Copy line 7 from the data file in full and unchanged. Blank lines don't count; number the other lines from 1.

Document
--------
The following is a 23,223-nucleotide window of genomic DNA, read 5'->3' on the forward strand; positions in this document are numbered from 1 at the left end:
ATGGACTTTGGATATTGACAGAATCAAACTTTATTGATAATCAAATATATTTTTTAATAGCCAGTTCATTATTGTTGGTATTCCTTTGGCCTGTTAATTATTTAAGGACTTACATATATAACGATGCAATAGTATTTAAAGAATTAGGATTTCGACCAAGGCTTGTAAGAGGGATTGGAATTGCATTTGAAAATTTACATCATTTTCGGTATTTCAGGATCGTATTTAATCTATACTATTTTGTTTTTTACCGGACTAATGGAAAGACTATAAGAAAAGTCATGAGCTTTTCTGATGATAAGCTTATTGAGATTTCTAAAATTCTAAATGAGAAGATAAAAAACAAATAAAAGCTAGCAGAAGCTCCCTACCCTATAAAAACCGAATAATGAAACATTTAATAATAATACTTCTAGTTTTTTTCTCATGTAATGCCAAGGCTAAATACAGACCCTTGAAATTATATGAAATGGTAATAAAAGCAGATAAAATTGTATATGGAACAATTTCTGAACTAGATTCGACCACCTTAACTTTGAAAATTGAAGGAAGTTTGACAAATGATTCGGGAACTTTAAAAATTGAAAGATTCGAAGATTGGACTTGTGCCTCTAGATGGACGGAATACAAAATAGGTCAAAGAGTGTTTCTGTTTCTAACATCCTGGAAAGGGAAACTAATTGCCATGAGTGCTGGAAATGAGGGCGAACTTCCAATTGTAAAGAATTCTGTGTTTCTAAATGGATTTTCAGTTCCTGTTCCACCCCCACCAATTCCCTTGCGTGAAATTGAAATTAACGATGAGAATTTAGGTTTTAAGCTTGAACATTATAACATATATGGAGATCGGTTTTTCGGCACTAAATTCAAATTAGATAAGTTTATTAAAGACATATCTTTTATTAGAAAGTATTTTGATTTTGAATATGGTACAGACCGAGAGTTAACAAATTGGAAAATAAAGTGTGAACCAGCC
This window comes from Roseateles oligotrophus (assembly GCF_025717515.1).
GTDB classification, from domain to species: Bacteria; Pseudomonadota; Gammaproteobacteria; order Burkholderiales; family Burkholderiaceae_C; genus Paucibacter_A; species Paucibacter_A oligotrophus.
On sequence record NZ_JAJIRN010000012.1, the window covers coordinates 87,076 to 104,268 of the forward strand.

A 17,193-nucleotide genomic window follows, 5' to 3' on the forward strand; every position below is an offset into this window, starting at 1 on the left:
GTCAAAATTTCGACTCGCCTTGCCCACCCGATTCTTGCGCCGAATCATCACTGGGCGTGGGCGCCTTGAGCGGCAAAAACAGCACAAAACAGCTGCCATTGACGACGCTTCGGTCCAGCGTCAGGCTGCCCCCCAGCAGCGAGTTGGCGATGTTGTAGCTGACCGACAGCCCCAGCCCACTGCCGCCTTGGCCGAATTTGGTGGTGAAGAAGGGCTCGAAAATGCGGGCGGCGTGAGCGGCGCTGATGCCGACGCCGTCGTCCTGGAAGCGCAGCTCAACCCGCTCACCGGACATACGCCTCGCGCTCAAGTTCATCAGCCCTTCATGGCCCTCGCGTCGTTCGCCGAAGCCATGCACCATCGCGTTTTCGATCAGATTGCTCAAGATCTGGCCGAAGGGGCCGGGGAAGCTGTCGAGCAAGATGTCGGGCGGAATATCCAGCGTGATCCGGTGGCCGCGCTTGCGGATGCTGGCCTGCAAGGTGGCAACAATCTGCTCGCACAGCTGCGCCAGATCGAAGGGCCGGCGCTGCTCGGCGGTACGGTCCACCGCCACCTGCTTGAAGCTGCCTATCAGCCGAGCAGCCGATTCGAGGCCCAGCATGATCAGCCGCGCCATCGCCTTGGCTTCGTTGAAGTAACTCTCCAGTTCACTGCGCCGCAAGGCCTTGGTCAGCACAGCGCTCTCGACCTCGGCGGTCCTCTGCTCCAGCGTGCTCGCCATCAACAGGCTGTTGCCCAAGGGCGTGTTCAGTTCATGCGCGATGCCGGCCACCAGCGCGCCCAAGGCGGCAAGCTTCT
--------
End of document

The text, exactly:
GTCAAAATTTCGACTCGCCTTGCCCACCCGATTCTTGCGCCGAATCATCACTGGGCGTGGGCGCCTTGAGCGGCAAAAACAGCACAAAACAGCTGCCATTGACGACGCTTCGGTCCAGCGTCAGGCTGCCCCCCAGCAGCGAGTTGGCGATGTTGTAGCTGACCGACAGCCCCAGCCCACTGCCGCCTTGGCCGAATTTGGTGGTGAAGAAGGGCTCGAAAATGCGGGCGGCGTGAGCGGCGCTGATGCCGACGCCGTCGTCCTGGAAGCGCAGCTCAACCCGCTCACCGGACATACGCCTCGCGCTCAAGTTCATCAGCCCTTCATGGCCCTCGCGTCGTTCGCCGAAGCCATGCACCATCGCGTTTTCGATCAGATTGCTCAAGATCTGGCCGAAGGGGCCGGGGAAGCTGTCGAGCAAGATGTCGGGCGGAATATCCAGCGTGATCCGGTGGCCGCGCTTGCGGATGCTGGCCTGCAAGGTGGCAACAATCTGCTCGCACAGCTGCGCCAGATCGAAGGGCCGGCGCTGCTCGGCGGTACGGTCCACCGCCACCTGCTTGAAGCTGCCTATCAGCCGAGCAGCCGATTCGAGGCCCAGCATGATCAGCCGCGCCATCGCCTTGGCTTCGTTGAAGTAACTCTCCAGTTCACTGCGCCGCAAGGCCTTGGTCAGCACAGCGCTCTCGACCTCGGCGGTCCTCTGCTCCAGCGTGCTCGCCATCAACAGGCTGTTGCCCAAGGGCGTGTTCAGTTCATGCGCGATGCCGGCCACCAGCGCGCCCAAGGCGGCAAGCTTCT